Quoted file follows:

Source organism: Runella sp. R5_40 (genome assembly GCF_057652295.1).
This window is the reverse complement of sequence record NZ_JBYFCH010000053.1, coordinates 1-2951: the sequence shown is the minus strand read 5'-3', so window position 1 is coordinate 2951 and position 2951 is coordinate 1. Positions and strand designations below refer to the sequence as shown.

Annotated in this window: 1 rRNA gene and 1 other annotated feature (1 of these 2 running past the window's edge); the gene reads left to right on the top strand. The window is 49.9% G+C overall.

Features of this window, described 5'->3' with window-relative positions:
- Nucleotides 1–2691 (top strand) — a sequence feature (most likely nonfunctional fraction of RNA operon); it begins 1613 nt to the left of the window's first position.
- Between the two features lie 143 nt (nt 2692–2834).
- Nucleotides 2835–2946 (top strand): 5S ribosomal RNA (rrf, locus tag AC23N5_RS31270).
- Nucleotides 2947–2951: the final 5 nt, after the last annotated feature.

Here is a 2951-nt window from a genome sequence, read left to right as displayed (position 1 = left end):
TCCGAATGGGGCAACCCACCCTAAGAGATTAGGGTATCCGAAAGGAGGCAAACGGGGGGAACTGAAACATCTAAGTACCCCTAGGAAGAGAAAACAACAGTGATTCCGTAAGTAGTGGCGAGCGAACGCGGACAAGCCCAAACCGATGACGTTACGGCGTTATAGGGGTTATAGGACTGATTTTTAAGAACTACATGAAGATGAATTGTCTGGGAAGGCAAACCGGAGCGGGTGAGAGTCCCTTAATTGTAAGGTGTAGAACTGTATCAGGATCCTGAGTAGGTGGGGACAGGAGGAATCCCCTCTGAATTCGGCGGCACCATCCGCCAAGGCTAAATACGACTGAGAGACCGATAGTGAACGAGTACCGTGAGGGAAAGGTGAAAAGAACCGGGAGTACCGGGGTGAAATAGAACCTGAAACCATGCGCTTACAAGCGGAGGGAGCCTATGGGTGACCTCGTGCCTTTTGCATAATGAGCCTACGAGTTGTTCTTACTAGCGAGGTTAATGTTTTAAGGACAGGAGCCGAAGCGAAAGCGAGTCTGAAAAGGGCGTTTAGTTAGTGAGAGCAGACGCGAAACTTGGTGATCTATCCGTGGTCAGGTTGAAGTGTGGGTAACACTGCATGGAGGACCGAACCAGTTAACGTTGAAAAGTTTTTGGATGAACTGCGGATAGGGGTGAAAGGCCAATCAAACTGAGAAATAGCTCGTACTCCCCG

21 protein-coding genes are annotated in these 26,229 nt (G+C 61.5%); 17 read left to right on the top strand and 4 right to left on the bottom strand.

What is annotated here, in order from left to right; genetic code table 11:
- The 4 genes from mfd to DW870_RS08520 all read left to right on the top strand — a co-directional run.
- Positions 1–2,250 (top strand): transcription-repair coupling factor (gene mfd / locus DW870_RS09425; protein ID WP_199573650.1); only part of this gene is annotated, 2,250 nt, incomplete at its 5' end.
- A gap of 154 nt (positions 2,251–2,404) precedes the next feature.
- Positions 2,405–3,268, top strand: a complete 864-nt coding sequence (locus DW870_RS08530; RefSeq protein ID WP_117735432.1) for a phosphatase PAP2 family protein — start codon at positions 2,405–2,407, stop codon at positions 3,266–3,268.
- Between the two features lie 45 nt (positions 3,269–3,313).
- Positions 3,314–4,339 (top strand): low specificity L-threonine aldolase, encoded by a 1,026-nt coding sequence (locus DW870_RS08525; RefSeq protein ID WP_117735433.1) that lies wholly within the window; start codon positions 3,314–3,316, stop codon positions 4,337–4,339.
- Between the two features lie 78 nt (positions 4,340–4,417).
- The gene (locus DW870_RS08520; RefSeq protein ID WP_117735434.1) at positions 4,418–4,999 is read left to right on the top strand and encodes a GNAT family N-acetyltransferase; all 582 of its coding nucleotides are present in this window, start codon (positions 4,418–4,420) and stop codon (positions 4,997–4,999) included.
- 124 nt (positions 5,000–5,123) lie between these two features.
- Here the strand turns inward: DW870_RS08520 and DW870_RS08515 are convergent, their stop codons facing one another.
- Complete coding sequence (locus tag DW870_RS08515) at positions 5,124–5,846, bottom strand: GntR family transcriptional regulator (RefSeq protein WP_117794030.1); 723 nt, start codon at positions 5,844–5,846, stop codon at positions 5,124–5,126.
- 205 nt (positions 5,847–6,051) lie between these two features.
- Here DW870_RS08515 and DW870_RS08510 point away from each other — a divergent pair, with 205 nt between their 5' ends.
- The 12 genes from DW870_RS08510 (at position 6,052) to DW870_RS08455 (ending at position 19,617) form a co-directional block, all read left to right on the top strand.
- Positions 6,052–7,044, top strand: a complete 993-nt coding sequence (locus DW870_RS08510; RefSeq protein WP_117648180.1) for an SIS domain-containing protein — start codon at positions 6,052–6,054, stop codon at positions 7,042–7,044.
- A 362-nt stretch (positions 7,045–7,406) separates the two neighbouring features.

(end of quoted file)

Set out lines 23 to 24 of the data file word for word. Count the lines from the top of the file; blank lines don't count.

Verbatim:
- Complete coding sequence (locus tag DW870_RS08515) at positions 5,124–5,846, bottom strand: GntR family transcriptional regulator (RefSeq protein WP_117794030.1); 723 nt, start codon at positions 5,844–5,846, stop codon at positions 5,124–5,126.
- 205 nt (positions 5,847–6,051) lie between these two features.